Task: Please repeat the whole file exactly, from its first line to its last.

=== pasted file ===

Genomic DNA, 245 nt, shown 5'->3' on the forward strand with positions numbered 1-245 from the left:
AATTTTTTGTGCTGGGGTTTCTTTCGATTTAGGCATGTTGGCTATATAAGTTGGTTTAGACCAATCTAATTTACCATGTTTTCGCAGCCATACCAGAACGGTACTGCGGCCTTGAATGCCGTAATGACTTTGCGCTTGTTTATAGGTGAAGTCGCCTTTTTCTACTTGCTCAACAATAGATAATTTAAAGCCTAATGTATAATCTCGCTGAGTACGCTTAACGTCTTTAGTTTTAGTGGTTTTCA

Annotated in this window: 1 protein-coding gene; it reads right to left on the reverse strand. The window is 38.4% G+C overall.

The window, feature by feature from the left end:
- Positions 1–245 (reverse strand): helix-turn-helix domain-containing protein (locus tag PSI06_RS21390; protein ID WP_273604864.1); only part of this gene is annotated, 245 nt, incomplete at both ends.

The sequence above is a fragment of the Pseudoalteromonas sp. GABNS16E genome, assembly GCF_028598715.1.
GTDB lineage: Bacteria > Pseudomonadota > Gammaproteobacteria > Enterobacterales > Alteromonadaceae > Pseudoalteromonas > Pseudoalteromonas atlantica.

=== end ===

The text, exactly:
Genomic DNA, 245 nt, shown 5'->3' on the forward strand with positions numbered 1-245 from the left:
AATTTTTTGTGCTGGGGTTTCTTTCGATTTAGGCATGTTGGCTATATAAGTTGGTTTAGACCAATCTAATTTACCATGTTTTCGCAGCCATACCAGAACGGTACTGCGGCCTTGAATGCCGTAATGACTTTGCGCTTGTTTATAGGTGAAGTCGCCTTTTTCTACTTGCTCAACAATAGATAATTTAAAGCCTAATGTATAATCTCGCTGAGTACGCTTAACGTCTTTAGTTTTAGTGGTTTTCA

Annotated in this window: 1 protein-coding gene; it reads right to left on the reverse strand. The window is 38.4% G+C overall.

The window, feature by feature from the left end:
- Positions 1–245 (reverse strand): helix-turn-helix domain-containing protein (locus tag PSI06_RS21390; protein ID WP_273604864.1); only part of this gene is annotated, 245 nt, incomplete at both ends.

The sequence above is a fragment of the Pseudoalteromonas sp. GABNS16E genome, assembly GCF_028598715.1.
GTDB lineage: Bacteria > Pseudomonadota > Gammaproteobacteria > Enterobacterales > Alteromonadaceae > Pseudoalteromonas > Pseudoalteromonas atlantica.